- how you and your spouse fight?
- about communication?
- about a family?
- about your sexual relationship?
Friday, December 11, 2009
Wednesday, November 25, 2009
Monday, November 23, 2009
Wednesday, November 11, 2009
Why are so many people afraid to admit they have issues/problems/junk??
I find this especially true in churches and it drives me crazy! For some reason, many Christians, especially those in leadership, think that we have to portray this aura of happiness and joy and being "good"...ALL THE TIME!
Check out this YouTube video to get what I mean:
I just met with a friend recently who was struggling with this same thing. They are currently struggling with a lot of issues but yet felt they weren't allowed to tell anyone. They felt like they had to keep putting a good face forward and do everything on their own. Why? Because they felt it would disqualify them from helping and serving others. Because they felt they would be judged by others and met with disgust and disapproval.
From Jesus' perspective, we should have the exact opposite response towards one another and our junk...and this includes issues faced within a marriage or dating relationship!
Jesus, speaking of himself as a doctor said, "It is not the healthy who need a doctor, but the sick." (Matthew 9:12) Paul reminds us that all of us are sinners...not just some people. (Romans 3:23) James challenges us as Christians to confess our sins to one another and pray for each other...so that you may be healed! (James 5:16)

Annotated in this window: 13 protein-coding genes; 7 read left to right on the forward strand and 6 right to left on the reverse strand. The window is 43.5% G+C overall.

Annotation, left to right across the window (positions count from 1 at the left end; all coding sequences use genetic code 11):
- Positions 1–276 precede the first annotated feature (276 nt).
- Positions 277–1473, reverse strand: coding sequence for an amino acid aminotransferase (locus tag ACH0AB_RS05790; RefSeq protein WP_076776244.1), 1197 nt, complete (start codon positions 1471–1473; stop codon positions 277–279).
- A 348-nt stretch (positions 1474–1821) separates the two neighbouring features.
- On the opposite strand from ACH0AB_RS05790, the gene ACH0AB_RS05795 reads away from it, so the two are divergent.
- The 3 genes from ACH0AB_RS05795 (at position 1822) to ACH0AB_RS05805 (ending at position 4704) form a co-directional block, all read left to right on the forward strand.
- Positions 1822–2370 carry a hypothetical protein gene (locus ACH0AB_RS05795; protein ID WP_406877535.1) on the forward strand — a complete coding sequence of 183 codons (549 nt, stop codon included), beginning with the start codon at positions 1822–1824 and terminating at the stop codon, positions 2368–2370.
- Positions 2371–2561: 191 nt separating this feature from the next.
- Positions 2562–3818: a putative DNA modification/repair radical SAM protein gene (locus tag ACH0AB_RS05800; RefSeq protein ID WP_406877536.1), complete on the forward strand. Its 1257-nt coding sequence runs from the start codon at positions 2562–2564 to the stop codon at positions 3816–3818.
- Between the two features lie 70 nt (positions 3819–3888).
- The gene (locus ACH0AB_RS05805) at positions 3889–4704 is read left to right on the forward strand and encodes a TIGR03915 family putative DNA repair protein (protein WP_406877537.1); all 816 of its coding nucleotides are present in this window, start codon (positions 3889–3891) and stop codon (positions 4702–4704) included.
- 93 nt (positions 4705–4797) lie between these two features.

In John 15, Jesus talks about being the vine and his followers are the branches. Specifically, in John 15:5, He says that if we remain in him then we will produce fruit. A lot of us get caught up in that part about producing fruit and feel we need to prove ourselves to everyone else by displaying that "fruit" whether or not it is in fact real.
Yet what we forget about the farming process is that often time to make fruit grow, what you need is a good heaping pile of manure. That is nothing to be ashamed of but yet a natural, normal thing. At the beginning of Jame's letter he tells us to consider it pure joy whenever we face troubles...because it will teach us endurance...which in turn, and over time, will "make us perfect." (James 1:2-4)
So here's the challenge: don't be afraid of the "manure" in your life! God will use it for great and mighty things! But in order for God to use it...you need to be honest with it and face it head on. And you shouldn't do it alone!!
Whether it is a good friend, your spouse or significant other, or whether it is a pastor or counselor, don't keep your "manure" to yourself but find someone to talk to so that together you can tend to the garden that is your life and stay connected to the vine of Christ and produce the best possible fruit of which you are capable.
Monday, October 19, 2009
The day before V-Day I could barely contain my excitement and begged her to allow me to give her the gift that evening. After some begging and my best impression of a puppy finally said yes. I ran up to my dorm room, grabbed the carefully rapped box and ran back down to the common room of my dorm where she awaited this amazing gift. She took the present and unwrapped it and I was excited to receive praise...
"You got me a Bible Commentary for Valentine's Day!?!?!?!? Did you not get any of the hints I had dropped about jewelry???"